#BlogElul 16: Wonder

One of the reasons I am entering an education-centric field is because I that working with kids exposes you to the wonder with which they see the world.  Everything is fresh and new to them, each new discovery about how our world works (big, small, completely unimportant – it can all fascinate a child) is a source of amazement and wonder.  Kids are not cynical, and everything is up for grabs, up for questioning.   While teaching them can be exhausting and exasperating at times, being around this enthusiasm can be contagious.  It forces you to look at the world through new eyes, to rediscover your own sense of wonder and curiosity, which is a fantastic feeling.

One of the things that never ceases to make me wonder is how intricately our bodies work.  When you get down to learning biology and anatomy, and you learn just how many things have to go right, coordinate, fire, sync, release, contract to make even the smallest movements, it’s impossible not to be filled with wonder.  It’s hardly surprising then, that one of my favorite prayers within the Jewish morning liturgy (shacharit) is the Nisim B’Chol Yom – for daily miracles. The italicized notes in my Mishkan T’Filah journal have summaries of the things we give thanks to God for each morning. In order, they are:

  • Awakening
  • Vision
  • The ability to stretch
  • For rising to the new day
  • For firm earth to stand upon
  • For the gift of motion
  • For clothing the body
  • For renewed enthusiasm for life
  • For reawakening
  • For being in the image of God
  • For being a free person
  • For being a Jew
  • For purpose
  • For harmony

I am not a morning person, and I am a long way from being able to pray coherently or meaningfully upon waking, but I try and keep these general sentiments in mind.   It’s not always easy for me, particularly as someone who has struggled deeply with feeling betrayed by their body due to chronic health conditions, but when I find myself feeling upset or frustrated with my body and it not doing what I’d like it to be doing, it helps a great deal to have the words of this prayer flit through my mind.  When I’m focused on appreciation and wonder for life, and for my body, my perspective shifts and I feel more able to move on psychologically and spiritually, which of course helps physically.  Our lives and our bodies are wondrous things, it’s just hard to keep sight of that sometimes.

#BlogElul 15: Health

When I compare myself to where I was last summer in terms of my health, the changes could not be more stark.  Last summer, my chronic eczema was in the midst of a raging flare, brought on by a terrible reaction to medication.  Bleeding, infected, cracked skin covered my body, making it painful to move, difficult to sleep, hard to think about anything other than ignoring the tremendous amount of pain I was in on a daily basis.  For months on end I forgot what it was like to sleep through the night, grabbing rest whenever my exhausted body gave up its intense desire to scratch long enough to let me get a few hours here and there.  I also struggled with the knowledge that my condition was so very public – literally written all over my face for people to see.  I’ve heard often how hard it is to grapple with “hidden” conditions, the ones nobody can see, like pain, but let me tell you, it’s equally worse when you fool yourself (as a matter of necessity) that people aren’t noticing the fact that your skin is a bleeding, peeling, horrific mess, only to get a look or a comment that lets you know they notice, and how.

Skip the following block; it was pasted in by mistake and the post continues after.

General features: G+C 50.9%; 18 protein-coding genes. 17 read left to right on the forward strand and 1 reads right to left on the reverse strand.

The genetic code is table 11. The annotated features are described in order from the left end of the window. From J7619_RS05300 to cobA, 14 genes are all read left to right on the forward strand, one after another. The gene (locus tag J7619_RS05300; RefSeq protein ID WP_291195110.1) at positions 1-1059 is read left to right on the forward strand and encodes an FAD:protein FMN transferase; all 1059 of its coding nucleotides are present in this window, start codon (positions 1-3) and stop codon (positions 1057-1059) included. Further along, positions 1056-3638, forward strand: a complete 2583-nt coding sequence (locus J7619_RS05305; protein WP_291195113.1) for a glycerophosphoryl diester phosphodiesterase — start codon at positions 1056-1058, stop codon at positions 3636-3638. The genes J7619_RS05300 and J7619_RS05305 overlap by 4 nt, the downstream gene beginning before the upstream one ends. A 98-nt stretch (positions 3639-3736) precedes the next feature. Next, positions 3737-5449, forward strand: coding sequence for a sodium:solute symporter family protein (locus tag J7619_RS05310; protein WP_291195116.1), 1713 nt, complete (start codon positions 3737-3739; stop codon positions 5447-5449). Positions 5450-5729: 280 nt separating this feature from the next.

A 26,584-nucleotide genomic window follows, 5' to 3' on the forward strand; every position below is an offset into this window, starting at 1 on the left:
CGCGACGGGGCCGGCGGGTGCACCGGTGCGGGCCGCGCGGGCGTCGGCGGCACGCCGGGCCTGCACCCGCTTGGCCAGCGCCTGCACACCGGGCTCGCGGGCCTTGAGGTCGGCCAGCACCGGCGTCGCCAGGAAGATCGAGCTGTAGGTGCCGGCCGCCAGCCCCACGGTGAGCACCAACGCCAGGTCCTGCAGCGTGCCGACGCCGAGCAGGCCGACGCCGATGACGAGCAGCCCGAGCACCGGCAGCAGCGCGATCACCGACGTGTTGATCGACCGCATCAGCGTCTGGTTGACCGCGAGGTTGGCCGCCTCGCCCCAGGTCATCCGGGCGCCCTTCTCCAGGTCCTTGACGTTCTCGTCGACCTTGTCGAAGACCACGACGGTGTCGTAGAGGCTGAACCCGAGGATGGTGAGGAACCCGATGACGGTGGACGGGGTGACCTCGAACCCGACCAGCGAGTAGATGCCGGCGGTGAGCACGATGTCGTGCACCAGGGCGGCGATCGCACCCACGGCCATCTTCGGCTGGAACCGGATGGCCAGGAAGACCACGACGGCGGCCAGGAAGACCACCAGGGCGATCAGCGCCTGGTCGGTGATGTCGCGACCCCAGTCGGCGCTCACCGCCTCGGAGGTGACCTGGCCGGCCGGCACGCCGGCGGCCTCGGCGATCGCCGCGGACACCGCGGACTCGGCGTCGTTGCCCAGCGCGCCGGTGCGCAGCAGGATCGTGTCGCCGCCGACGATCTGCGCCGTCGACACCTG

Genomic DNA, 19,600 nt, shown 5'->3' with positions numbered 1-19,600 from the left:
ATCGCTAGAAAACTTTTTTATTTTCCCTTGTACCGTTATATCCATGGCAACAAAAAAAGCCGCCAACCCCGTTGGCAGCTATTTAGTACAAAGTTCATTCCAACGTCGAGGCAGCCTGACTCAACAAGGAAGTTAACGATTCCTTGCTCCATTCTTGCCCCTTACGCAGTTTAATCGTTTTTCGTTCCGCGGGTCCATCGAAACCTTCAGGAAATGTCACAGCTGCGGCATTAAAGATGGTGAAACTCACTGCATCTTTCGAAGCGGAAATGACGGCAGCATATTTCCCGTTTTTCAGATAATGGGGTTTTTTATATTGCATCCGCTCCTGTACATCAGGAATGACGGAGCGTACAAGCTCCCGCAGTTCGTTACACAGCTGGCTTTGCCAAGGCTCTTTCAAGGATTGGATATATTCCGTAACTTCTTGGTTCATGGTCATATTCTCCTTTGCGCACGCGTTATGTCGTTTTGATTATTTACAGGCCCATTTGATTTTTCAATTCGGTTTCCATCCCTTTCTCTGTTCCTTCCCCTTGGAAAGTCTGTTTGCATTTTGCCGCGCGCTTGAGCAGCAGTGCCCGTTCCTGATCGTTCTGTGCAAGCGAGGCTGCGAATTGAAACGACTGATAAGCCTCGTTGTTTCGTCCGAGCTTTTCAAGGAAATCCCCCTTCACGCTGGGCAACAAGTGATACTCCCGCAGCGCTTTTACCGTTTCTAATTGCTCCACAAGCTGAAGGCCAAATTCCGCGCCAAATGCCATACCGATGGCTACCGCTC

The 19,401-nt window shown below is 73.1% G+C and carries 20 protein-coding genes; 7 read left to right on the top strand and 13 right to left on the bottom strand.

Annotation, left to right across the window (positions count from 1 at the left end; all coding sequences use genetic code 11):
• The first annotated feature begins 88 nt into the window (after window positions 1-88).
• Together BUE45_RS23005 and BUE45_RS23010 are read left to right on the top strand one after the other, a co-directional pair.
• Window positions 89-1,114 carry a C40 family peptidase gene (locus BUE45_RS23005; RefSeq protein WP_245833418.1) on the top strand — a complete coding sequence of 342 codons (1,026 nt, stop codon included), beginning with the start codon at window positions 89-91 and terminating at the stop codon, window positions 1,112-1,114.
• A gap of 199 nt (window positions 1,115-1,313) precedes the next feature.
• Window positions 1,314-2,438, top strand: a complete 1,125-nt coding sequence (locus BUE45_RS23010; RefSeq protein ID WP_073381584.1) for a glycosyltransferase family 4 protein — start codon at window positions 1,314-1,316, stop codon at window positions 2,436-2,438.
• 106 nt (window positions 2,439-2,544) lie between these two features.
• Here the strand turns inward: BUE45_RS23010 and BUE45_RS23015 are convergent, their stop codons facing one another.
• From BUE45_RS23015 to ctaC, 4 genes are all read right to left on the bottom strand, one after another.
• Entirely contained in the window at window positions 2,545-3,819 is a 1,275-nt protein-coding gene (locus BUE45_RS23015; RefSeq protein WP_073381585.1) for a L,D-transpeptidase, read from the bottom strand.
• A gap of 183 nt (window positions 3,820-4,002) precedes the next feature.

This was the second time my skin has gotten so bad, but I am resolved that it will be the last time.  I’m not always good about taking care of myself, but I’ve learned I really do need to be vigilant about asking for help and taking the steps I need to in order to keep myself in a good place.  It’s not always easy, but I find that the concept of pikuach nefesh, the Jewish concept of preservation of life (such a strong commandment that if someone’s life is in danger, it overrides the restrictions of Shabbat or any other prohibitions that may usually be in effect) to be a guiding principle.  My eczema was never life threatening, thank goodness, but it easily could have been.  In an age of MRSA infections, it is nothing short of a miracle that none of the patches on my face got infected with MRSA, or that the orbital cellulitis I picked up served merely as a good kick in the behind to get my health in order instead of landing me in the hospital or worse.  Preserving my health is important.  Taking good care of the body I have been given by God is important.

As I take stock of what I want to improve about myself for the next year, my health is definitely on the list.  I’m in a good place now, but some challenges remain.  But this year will be different.  I will be better about seeking appropriate help when I need it.  I will be better about taking my medication, about getting to a doctor before things get terrible, and will never, never, if I can help it, let myself get back to where I was last year.  I am healthy now, and I intend to stay that way.